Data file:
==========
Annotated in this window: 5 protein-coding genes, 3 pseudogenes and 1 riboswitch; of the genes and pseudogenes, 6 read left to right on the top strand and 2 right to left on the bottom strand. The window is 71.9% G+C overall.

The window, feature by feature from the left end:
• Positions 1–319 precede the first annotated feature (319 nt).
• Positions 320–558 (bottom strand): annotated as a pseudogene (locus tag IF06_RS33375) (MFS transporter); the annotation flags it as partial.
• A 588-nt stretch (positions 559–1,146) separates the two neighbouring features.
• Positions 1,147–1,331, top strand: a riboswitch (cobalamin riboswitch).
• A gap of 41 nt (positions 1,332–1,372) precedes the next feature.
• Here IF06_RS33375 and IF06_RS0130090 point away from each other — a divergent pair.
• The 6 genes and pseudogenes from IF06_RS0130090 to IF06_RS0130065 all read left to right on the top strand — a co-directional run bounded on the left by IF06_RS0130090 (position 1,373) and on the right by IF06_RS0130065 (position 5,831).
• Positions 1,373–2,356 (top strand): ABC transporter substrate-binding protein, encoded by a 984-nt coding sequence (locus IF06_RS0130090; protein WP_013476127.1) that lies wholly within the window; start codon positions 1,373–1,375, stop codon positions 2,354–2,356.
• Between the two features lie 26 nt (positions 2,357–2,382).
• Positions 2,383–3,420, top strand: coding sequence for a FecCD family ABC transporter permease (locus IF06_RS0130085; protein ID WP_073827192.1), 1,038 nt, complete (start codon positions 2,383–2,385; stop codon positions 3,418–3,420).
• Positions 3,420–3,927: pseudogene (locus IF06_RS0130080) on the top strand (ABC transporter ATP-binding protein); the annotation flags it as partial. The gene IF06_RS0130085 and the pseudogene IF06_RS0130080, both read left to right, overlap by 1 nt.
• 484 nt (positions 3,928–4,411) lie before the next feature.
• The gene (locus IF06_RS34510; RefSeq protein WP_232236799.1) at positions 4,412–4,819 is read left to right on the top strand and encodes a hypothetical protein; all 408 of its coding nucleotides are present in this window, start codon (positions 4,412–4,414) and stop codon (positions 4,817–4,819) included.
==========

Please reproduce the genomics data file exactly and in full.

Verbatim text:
Annotated in this window: 5 protein-coding genes, 3 pseudogenes and 1 riboswitch; of the genes and pseudogenes, 6 read left to right on the top strand and 2 right to left on the bottom strand. The window is 71.9% G+C overall.

The window, feature by feature from the left end:
• Positions 1–319 precede the first annotated feature (319 nt).
• Positions 320–558 (bottom strand): annotated as a pseudogene (locus tag IF06_RS33375) (MFS transporter); the annotation flags it as partial.
• A 588-nt stretch (positions 559–1,146) separates the two neighbouring features.
• Positions 1,147–1,331, top strand: a riboswitch (cobalamin riboswitch).
• A gap of 41 nt (positions 1,332–1,372) precedes the next feature.
• Here IF06_RS33375 and IF06_RS0130090 point away from each other — a divergent pair.
• The 6 genes and pseudogenes from IF06_RS0130090 to IF06_RS0130065 all read left to right on the top strand — a co-directional run bounded on the left by IF06_RS0130090 (position 1,373) and on the right by IF06_RS0130065 (position 5,831).
• Positions 1,373–2,356 (top strand): ABC transporter substrate-binding protein, encoded by a 984-nt coding sequence (locus IF06_RS0130090; protein WP_013476127.1) that lies wholly within the window; start codon positions 1,373–1,375, stop codon positions 2,354–2,356.
• Between the two features lie 26 nt (positions 2,357–2,382).
• Positions 2,383–3,420, top strand: coding sequence for a FecCD family ABC transporter permease (locus IF06_RS0130085; protein ID WP_073827192.1), 1,038 nt, complete (start codon positions 2,383–2,385; stop codon positions 3,418–3,420).
• Positions 3,420–3,927: pseudogene (locus IF06_RS0130080) on the top strand (ABC transporter ATP-binding protein); the annotation flags it as partial. The gene IF06_RS0130085 and the pseudogene IF06_RS0130080, both read left to right, overlap by 1 nt.
• 484 nt (positions 3,928–4,411) lie before the next feature.
• The gene (locus IF06_RS34510; RefSeq protein WP_232236799.1) at positions 4,412–4,819 is read left to right on the top strand and encodes a hypothetical protein; all 408 of its coding nucleotides are present in this window, start codon (positions 4,412–4,414) and stop codon (positions 4,817–4,819) included.